The Government gets a surplus: the challenges

From the moment National came to office in 2008, the Treasurer Bill English had one thing only in mind: get New Zealand back into surplus.

Last week it was announced that Mr English had finally achieved his goal of the last nearly 7 years of returning New Zealand to a surplus. In saying this I do want to acknowledge that Mr English had to overcome several challenges that he could not have necessarily foreseen. He also has also had to deal with international market changes by nations whose economic growth has traditionally fuelled the the demand for export products that New Zealand has excelled in, such as dairy and timber.

One of the nations to have experienced significant corrections to their market is China. Major downturns in the Chinese economy which has been a major export market for New Zealand dairy, coal and other commodities might have been foreseeable in the context of knowing that there was only so long that such staggering rates of growth could go on for. An example of how over supplied the Chinese market became can be seen in brand new cities that have popped up, with high rise apartment blocks that might never be occupied, shopping malls that may never do business. China’s economic growth is also having an appalling environmental cost, which is rapidly being passed on to the ordinary Chinese through high rates of sickness from pollution, degradation of ecosystems removing any economic beneifts they might have had.

Australia is another example. The place where hundreds of thousands of New Zealanders live, which enjoys economic relations with New Zealand that no other country has. It is a country whose people have some of the freest access of any non-Kiwi’s to New Zealand Government services, and which was over the last decade or so, subject to a massive mining boom that pumped hundreds of billions of dollars into the Australian economy. That boom has ended after demand in China for minerals slumped.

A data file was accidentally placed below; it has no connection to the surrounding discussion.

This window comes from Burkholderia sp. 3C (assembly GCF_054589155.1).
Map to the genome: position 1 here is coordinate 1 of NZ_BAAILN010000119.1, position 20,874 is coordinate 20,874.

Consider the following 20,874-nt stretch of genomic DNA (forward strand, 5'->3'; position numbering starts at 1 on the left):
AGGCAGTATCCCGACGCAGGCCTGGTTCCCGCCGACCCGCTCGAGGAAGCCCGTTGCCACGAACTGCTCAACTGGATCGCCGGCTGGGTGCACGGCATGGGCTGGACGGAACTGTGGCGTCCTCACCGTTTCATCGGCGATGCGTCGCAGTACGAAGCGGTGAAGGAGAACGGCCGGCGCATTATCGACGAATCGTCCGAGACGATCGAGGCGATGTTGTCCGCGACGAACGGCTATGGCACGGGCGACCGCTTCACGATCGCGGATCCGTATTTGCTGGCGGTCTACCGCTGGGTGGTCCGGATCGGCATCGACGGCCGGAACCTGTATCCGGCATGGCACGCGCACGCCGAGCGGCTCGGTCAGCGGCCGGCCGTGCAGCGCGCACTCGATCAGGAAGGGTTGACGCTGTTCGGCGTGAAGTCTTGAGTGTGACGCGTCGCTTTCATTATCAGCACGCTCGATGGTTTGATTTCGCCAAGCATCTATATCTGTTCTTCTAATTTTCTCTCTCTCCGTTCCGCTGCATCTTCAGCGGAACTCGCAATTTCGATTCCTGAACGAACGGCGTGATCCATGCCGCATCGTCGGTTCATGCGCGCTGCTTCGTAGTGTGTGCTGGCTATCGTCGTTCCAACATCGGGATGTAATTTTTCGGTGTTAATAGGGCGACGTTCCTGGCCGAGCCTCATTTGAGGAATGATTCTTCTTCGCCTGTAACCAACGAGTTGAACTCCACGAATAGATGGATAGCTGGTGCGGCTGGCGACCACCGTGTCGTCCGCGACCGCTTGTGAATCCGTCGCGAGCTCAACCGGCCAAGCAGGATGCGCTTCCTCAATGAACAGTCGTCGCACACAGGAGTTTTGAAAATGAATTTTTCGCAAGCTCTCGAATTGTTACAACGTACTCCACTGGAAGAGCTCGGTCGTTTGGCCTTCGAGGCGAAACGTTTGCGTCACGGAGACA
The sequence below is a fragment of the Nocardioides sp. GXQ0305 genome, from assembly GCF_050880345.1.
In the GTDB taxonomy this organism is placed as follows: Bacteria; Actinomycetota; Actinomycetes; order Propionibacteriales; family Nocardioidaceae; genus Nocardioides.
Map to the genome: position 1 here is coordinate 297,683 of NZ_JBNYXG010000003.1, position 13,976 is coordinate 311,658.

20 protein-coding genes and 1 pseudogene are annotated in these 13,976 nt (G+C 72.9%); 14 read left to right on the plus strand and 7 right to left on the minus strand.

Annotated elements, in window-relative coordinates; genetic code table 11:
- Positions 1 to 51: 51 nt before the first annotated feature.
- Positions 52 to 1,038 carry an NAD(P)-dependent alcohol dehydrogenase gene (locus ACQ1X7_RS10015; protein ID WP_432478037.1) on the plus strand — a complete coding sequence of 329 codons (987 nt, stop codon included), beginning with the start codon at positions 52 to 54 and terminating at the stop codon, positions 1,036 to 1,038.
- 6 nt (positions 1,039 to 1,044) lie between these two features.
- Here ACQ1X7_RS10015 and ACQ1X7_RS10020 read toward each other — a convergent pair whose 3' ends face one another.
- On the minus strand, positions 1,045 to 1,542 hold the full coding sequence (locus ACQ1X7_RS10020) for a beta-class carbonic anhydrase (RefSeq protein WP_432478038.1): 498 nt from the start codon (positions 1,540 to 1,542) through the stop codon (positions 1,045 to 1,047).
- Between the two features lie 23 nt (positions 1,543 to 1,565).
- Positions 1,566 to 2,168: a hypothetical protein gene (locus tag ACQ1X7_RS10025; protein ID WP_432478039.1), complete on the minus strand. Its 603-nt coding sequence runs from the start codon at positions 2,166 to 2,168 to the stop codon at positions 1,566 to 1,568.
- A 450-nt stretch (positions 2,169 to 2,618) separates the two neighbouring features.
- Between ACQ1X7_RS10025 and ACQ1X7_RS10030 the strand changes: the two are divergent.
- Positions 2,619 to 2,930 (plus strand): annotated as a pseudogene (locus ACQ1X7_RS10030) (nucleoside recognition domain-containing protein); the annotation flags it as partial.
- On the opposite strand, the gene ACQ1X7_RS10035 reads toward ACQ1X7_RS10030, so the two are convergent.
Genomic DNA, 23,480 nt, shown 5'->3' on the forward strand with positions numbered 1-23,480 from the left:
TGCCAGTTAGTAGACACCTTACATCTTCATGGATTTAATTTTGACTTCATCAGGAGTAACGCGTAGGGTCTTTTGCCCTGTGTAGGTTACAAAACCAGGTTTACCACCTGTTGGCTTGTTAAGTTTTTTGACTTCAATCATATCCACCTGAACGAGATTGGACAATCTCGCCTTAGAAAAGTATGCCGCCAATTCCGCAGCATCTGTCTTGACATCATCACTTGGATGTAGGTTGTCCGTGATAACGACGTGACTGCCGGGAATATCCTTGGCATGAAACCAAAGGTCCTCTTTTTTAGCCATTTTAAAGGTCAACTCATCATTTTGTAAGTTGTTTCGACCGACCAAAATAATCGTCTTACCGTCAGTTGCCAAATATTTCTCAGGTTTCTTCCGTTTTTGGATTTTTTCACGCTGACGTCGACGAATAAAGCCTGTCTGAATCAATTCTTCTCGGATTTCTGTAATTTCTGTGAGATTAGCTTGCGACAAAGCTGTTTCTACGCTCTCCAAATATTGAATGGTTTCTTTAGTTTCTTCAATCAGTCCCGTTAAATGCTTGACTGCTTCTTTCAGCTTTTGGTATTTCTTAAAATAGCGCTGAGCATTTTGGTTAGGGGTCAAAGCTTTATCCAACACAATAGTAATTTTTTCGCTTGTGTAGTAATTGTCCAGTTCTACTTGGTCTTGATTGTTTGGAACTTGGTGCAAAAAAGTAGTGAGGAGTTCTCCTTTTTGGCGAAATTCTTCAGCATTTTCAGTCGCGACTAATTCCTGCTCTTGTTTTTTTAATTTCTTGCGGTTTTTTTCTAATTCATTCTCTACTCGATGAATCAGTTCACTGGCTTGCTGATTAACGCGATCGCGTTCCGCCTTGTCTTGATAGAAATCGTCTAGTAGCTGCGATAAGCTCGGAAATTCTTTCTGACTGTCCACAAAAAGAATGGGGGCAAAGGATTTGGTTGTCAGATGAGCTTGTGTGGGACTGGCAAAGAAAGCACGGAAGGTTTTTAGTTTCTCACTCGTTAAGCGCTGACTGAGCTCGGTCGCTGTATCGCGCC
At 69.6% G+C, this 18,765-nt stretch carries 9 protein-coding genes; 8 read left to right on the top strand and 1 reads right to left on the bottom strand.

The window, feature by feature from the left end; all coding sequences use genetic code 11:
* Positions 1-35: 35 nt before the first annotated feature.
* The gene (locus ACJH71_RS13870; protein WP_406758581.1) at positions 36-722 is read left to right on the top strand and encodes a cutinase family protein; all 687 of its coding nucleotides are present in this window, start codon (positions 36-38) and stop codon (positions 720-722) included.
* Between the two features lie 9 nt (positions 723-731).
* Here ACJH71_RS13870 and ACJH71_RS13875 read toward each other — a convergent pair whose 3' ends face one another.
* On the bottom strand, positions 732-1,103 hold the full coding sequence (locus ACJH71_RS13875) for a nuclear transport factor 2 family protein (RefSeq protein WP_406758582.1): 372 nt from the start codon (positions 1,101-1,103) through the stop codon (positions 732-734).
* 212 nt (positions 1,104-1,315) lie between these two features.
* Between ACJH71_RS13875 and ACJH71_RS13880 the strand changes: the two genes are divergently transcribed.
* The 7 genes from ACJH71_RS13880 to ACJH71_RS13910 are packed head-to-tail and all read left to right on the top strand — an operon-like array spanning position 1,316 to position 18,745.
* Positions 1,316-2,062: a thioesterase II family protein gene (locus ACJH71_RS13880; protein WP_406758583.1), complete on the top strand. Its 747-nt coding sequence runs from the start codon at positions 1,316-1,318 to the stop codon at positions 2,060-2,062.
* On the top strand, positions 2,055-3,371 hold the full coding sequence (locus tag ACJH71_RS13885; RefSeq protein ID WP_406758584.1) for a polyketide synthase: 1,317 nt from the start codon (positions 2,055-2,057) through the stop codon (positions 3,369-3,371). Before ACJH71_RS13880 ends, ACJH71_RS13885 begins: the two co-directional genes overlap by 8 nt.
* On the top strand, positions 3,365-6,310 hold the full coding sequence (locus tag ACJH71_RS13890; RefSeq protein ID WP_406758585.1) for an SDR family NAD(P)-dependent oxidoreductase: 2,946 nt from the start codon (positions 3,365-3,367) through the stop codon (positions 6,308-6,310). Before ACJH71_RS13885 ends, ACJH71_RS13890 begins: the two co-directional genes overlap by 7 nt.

Both of these caused fluctuations in the New Zealand dollar, as did uncertainty about Europe Euro crisis and the stability of the U.S. economy.

But none of them caused so much economic grief as earthquakes on 04 September 2010 and on 22 February 2011 managed to. The magnitude 7.1 earthquake that rocked Canterbury in September 2010 cost New Zealand $4 billion and was preceded three days earlier by the collapse of South Canterbury Finance, which resulted in $1.6 billion in lost monies. But worse was to come. At 1251 hours 22 February 2011, in the space of less than 15 seconds high intensity shaking, N.Z.$32 billion in damage was caused. Thousands lost their jobs in those appalling few seconds. Tens of thousands of households suddenly had new insurance claims being born. The tourist, education, and other sectors had hundreds of millions of dollars wiped off their value to the economy in seconds. Nearly five years later, the seismic aftershocks might have gone quiet but the occasional economic one is still hitting. Combined with a damaging aftershock on 13 June 2011 that contributed another few $3 billion to the damage bill.

People accuse Mr English with good reason of cutting services in pursuing his obsession with returning New Zealand to surplus. There is no doubt that some essential services have been stopped or reduced, but if you knew that all of the above was going to occur on your watch, what would you have done differently?

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